Guest Blog: The AA – The future of business driving

Stuart Thomas, Director of Fleet and Accident Management Services at the AA

“At the AA, our business mission is to help UK drivers switch to EVs with confidence. We speak on this topic from a unique vantage point – not only are we the UK’s leading breakdown services provider, we are now also the leading provider of services to the UK’s infrastructure network. Indeed, we recently secured out 10th EV charge point support contract.

“We’re aware that many fleet managers feel obliged to plan for the 2030 deadline which will see the end of new petrol and diesel car sales. For some, it is not necessarily seen as a cause for excitement and innovation. But we believe that the future of business driving is a bright one, with exciting new technology acting as a boundary busting game-changer, changing the nature of the commute forever – a shift that can even be enjoyed by businesses wishing to focus on the positives, of which there are many.

Customer-service focused
“At the AA, we are aware that drivers need the right support when charging their vehicles, and fast, in case they come across any issues. We believe the future of business car driving is customer-centric and customer service focused. We are already constantly innovating to scale and improve our customer service offering for EV drivers. We can confidently predict that customer care will become even more focused and tailored in years to come.

“We already work in partnership with charger point operators to provide award-winning customer service support for charge post users, including an in-field ‘fix’ service. Our dedicated team of 30 call handlers, created from March 2020, handles more than 11,000 calls per month, operating on a 34/7 basis, aiding EV drivers in need of fast advice. Our team can even call on the AA’s patrol force if the issue turns out to be breakdown or vehicle related. Our phone line support provides help on the correct use of the charge point, starting and stopping a charge to perform a post reset remotely if needed, helping stuck EV drivers get back on the road with as little inconvenience to their everyday lives as possible.

Swap shop

“Range anxiety is an issue plaguing some prospective drivers, while others worry how they will charge their future EVs, given the UK’s current housing mix. But in another piece of good news for businesses, it’s highly likely that EV batteries of the future will be swappable, in a shift enabled by a switch to a battery-as-a-service (BAAS) model, new research says. The recently published report, Battery-as-a-service: An unexplored opportunity?, argues that switching to a BAAS model, allowing EV owners to exchange defunct batteries for new fully charged models at swap stations through a subscription service, could slash upfront EV costs by 30%.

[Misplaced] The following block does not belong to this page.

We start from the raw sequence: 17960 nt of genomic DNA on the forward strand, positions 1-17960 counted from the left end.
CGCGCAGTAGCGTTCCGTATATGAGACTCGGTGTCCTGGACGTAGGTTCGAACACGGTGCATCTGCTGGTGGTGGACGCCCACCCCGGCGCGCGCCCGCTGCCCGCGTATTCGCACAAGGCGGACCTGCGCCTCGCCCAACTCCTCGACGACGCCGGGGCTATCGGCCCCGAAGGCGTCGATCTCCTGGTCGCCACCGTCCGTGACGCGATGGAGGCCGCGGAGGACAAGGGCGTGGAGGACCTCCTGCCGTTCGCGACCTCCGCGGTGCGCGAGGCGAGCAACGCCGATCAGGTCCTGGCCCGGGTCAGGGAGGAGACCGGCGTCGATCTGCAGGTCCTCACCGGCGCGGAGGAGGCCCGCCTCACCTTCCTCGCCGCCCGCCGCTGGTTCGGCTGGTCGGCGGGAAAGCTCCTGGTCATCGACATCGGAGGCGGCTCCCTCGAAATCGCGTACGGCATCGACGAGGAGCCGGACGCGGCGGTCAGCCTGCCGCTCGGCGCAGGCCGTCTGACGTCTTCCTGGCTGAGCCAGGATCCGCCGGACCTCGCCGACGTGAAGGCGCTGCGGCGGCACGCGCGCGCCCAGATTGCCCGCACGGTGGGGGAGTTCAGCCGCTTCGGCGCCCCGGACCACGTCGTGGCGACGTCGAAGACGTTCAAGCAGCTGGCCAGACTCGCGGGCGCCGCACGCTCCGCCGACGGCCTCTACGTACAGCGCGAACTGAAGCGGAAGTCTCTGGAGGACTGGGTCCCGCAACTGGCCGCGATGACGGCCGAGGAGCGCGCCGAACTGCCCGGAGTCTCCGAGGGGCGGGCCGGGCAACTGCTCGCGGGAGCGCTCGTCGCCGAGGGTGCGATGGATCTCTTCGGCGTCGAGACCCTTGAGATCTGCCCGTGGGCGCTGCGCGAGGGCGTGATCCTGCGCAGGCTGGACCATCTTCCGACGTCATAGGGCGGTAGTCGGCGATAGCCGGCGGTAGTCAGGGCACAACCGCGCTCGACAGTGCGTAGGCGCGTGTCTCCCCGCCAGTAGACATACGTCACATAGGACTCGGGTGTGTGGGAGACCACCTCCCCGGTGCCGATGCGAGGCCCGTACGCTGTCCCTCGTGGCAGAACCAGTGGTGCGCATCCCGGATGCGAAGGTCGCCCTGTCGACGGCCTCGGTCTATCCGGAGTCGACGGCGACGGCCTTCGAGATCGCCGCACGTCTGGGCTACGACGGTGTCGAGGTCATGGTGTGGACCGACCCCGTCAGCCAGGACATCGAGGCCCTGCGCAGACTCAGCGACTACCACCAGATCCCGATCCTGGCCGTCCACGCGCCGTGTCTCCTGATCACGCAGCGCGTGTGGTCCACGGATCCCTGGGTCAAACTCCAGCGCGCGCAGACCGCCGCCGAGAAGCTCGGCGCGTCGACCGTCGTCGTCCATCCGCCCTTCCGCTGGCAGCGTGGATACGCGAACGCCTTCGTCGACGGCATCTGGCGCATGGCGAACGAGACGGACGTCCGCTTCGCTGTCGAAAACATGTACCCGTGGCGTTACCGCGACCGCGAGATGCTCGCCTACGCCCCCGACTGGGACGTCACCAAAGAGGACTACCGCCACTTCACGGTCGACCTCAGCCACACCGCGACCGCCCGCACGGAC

“This would also provide a swift solution to the issue of charging in city environments, which prohibits many from the home charging option, while simultaneously assuaging fears of range anxiety, by swapping out a redundant battery in a matter of minutes. Such a model is already being scaled in China but has yet to be considered in the UK. The investment needed to develop and service the technology and infrastructure required is also hefty, but overall, it’s certainly an exciting proposition to bear in mind for the future.

Disability friendly
“Out of every new ten cars purchased in the UK, almost one of these is purchased by or for a disabled driver. However, historically, charge points have not proven disabled friendly – a clear barrier to purchase for this consumer group. Recent research (Urban Foresight, 2021) revealed that 61% of people would consider buying an EV only if they were made more accessible – 66% of respondents were worried about trip hazards/barriers around the car and navigating the charger.

“However, there is good news on this front too, with businesses stepping up to innovate solutions. Ford Motor Company is now trialling a robotic EV charger that less mobile drivers can activate from their phone without leaving their vehicle. Simply, the driver pulls up and activates the charger via their smartphone. This triggers the station cover to open and shoot out a robotic arm that extends to the EV inlet and connects using a tiny camera. In the past few months, the AA has called for greater EV charge point accessibility. The British Standards Institute is working with Motability and the Department for Transport to develop new accessibility standards for EV charging.

Onwards and upwards
“The AA is committed to helping drivers navigate this new landscape as demand for alternatively fuelled vehicles rises. From dedicated EV breakdown cover, supported by the largest group of EV patrols in the UK, to EV car insurance and EV driver training via Drivetech, part of the AA, our suite of services is firmly in place to help businesses as they decarbonise their fleets. The future of business driving is upon us – and we will be with you to support your transition every mile of the way.”

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